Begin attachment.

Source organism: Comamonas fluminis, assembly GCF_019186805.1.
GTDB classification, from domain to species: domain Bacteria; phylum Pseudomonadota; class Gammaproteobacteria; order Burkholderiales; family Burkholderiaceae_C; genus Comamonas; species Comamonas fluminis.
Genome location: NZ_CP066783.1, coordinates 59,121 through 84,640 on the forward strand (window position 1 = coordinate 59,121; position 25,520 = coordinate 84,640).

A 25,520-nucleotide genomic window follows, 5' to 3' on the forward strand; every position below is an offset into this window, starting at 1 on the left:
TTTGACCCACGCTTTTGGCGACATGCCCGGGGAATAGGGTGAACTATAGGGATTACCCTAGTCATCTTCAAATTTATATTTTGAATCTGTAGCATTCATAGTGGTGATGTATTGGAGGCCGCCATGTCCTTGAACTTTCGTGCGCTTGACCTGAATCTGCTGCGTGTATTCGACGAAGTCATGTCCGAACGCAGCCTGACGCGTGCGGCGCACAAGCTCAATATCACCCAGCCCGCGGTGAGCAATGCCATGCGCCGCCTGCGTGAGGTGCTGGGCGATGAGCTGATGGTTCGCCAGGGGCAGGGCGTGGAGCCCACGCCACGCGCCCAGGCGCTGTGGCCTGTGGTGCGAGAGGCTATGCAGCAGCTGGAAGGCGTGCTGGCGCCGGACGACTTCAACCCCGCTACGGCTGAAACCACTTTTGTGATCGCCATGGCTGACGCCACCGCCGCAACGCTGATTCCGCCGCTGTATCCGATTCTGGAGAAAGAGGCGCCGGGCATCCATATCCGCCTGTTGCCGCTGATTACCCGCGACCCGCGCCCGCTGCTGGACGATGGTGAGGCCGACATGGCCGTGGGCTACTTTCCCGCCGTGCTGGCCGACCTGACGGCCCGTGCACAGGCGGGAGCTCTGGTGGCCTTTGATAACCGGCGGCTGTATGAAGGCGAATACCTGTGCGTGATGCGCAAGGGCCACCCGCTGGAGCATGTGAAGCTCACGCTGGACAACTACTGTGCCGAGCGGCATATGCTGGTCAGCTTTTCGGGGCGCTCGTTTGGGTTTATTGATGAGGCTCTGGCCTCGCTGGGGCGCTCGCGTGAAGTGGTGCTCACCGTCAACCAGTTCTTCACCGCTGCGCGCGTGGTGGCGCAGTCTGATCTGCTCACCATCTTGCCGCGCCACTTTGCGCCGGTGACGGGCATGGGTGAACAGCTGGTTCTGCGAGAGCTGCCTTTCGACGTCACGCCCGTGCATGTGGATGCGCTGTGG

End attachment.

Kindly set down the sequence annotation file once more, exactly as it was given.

Source organism: Comamonas fluminis, assembly GCF_019186805.1.
GTDB classification, from domain to species: domain Bacteria; phylum Pseudomonadota; class Gammaproteobacteria; order Burkholderiales; family Burkholderiaceae_C; genus Comamonas; species Comamonas fluminis.
Genome location: NZ_CP066783.1, coordinates 59,121 through 84,640 on the forward strand (window position 1 = coordinate 59,121; position 25,520 = coordinate 84,640).

A 25,520-nucleotide genomic window follows, 5' to 3' on the forward strand; every position below is an offset into this window, starting at 1 on the left:
TTTGACCCACGCTTTTGGCGACATGCCCGGGGAATAGGGTGAACTATAGGGATTACCCTAGTCATCTTCAAATTTATATTTTGAATCTGTAGCATTCATAGTGGTGATGTATTGGAGGCCGCCATGTCCTTGAACTTTCGTGCGCTTGACCTGAATCTGCTGCGTGTATTCGACGAAGTCATGTCCGAACGCAGCCTGACGCGTGCGGCGCACAAGCTCAATATCACCCAGCCCGCGGTGAGCAATGCCATGCGCCGCCTGCGTGAGGTGCTGGGCGATGAGCTGATGGTTCGCCAGGGGCAGGGCGTGGAGCCCACGCCACGCGCCCAGGCGCTGTGGCCTGTGGTGCGAGAGGCTATGCAGCAGCTGGAAGGCGTGCTGGCGCCGGACGACTTCAACCCCGCTACGGCTGAAACCACTTTTGTGATCGCCATGGCTGACGCCACCGCCGCAACGCTGATTCCGCCGCTGTATCCGATTCTGGAGAAAGAGGCGCCGGGCATCCATATCCGCCTGTTGCCGCTGATTACCCGCGACCCGCGCCCGCTGCTGGACGATGGTGAGGCCGACATGGCCGTGGGCTACTTTCCCGCCGTGCTGGCCGACCTGACGGCCCGTGCACAGGCGGGAGCTCTGGTGGCCTTTGATAACCGGCGGCTGTATGAAGGCGAATACCTGTGCGTGATGCGCAAGGGCCACCCGCTGGAGCATGTGAAGCTCACGCTGGACAACTACTGTGCCGAGCGGCATATGCTGGTCAGCTTTTCGGGGCGCTCGTTTGGGTTTATTGATGAGGCTCTGGCCTCGCTGGGGCGCTCGCGTGAAGTGGTGCTCACCGTCAACCAGTTCTTCACCGCTGCGCGCGTGGTGGCGCAGTCTGATCTGCTCACCATCTTGCCGCGCCACTTTGCGCCGGTGACGGGCATGGGTGAACAGCTGGTTCTGCGAGAGCTGCCTTTCGACGTCACGCCCGTGCATGTGGATGCGCTGTGG